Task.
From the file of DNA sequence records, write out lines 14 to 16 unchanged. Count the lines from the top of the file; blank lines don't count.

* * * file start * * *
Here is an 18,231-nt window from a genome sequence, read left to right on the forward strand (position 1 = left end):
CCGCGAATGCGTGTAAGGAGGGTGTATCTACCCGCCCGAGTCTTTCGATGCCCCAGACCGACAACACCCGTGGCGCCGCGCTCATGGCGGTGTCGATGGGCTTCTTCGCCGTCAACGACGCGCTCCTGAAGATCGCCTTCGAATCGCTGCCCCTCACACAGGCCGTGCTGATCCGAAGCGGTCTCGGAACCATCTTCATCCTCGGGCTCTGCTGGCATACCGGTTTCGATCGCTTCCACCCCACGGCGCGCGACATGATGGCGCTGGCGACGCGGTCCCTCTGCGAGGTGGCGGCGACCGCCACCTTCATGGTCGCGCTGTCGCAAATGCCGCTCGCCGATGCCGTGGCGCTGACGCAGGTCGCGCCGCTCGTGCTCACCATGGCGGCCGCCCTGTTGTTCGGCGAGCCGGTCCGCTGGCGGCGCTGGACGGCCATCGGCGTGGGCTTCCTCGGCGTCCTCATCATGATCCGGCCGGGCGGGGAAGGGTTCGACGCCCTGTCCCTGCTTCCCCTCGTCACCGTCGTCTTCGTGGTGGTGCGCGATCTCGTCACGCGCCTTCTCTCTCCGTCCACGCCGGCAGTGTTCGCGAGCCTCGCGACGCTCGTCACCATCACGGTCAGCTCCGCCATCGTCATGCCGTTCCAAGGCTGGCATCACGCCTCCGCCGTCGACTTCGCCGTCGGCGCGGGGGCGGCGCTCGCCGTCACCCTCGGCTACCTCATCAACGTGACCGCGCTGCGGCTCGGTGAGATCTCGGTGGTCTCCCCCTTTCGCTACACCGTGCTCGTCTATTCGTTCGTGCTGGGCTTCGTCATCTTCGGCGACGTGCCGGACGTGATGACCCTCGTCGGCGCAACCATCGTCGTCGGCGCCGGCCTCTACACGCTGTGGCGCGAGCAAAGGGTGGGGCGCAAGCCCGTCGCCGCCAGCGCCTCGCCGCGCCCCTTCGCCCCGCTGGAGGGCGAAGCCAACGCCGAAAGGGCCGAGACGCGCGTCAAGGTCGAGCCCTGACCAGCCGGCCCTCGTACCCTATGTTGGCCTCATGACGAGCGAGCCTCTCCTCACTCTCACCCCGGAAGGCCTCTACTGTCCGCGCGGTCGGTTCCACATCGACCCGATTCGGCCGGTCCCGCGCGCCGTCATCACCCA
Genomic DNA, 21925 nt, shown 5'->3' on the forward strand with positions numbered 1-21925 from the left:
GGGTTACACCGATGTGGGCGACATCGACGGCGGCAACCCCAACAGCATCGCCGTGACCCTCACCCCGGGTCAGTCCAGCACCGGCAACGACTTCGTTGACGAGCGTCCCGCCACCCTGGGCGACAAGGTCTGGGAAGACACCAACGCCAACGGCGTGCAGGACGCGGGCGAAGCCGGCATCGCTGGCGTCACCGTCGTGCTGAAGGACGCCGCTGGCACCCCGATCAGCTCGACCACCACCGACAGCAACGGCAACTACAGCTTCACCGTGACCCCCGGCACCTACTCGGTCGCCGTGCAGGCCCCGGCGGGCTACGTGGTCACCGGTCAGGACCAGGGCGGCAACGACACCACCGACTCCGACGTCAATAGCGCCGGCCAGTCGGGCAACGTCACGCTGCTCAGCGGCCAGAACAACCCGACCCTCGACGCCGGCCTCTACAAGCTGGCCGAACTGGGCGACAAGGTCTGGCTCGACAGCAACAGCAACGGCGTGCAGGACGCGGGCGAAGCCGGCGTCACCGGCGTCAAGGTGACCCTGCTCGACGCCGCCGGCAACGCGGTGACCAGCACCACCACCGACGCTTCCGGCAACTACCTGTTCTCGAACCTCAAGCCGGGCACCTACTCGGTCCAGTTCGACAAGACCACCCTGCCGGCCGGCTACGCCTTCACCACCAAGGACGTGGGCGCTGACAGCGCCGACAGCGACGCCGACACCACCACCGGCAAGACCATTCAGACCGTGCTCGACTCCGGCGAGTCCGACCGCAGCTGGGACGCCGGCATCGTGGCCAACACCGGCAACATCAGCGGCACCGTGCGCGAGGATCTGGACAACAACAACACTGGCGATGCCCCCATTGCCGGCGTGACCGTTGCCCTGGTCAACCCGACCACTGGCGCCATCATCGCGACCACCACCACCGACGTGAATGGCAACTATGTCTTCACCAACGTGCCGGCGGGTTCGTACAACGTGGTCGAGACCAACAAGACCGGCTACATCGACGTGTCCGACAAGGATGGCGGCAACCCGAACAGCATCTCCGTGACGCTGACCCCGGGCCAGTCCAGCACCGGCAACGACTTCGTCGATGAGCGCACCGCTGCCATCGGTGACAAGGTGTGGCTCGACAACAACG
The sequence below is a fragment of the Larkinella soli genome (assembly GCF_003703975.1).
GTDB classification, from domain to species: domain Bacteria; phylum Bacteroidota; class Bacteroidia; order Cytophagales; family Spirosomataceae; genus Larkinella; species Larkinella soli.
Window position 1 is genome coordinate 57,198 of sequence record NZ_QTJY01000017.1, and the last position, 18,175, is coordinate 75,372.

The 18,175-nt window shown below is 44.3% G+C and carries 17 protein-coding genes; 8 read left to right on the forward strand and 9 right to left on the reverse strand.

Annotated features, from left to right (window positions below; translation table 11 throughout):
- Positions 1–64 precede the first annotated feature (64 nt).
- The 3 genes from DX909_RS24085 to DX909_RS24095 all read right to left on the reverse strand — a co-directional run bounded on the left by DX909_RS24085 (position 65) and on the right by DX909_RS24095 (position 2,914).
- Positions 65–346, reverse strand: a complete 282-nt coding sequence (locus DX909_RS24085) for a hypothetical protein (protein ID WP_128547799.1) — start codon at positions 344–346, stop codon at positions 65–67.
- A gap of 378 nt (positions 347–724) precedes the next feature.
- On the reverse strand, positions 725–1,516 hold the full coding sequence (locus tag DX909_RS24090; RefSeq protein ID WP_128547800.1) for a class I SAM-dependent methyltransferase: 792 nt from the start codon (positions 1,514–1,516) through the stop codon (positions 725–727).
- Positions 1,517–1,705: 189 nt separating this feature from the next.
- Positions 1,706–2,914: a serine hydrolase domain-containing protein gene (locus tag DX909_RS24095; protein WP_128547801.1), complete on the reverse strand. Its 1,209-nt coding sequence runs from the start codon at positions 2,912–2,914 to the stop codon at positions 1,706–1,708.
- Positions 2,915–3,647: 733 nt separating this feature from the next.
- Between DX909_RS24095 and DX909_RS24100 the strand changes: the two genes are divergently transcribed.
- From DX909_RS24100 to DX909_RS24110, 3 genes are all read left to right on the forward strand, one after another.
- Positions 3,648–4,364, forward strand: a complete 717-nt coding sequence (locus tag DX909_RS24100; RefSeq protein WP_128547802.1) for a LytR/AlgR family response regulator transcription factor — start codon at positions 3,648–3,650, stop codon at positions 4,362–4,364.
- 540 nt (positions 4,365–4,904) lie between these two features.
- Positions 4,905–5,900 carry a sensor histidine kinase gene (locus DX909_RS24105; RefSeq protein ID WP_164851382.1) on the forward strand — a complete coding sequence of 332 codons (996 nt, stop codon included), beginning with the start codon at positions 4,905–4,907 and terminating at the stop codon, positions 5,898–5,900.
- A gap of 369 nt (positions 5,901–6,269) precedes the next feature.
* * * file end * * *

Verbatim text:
- On the reverse strand, positions 725–1,516 hold the full coding sequence (locus tag DX909_RS24090; RefSeq protein ID WP_128547800.1) for a class I SAM-dependent methyltransferase: 792 nt from the start codon (positions 1,514–1,516) through the stop codon (positions 725–727).
- Positions 1,517–1,705: 189 nt separating this feature from the next.
- Positions 1,706–2,914: a serine hydrolase domain-containing protein gene (locus tag DX909_RS24095; protein WP_128547801.1), complete on the reverse strand. Its 1,209-nt coding sequence runs from the start codon at positions 2,912–2,914 to the stop codon at positions 1,706–1,708.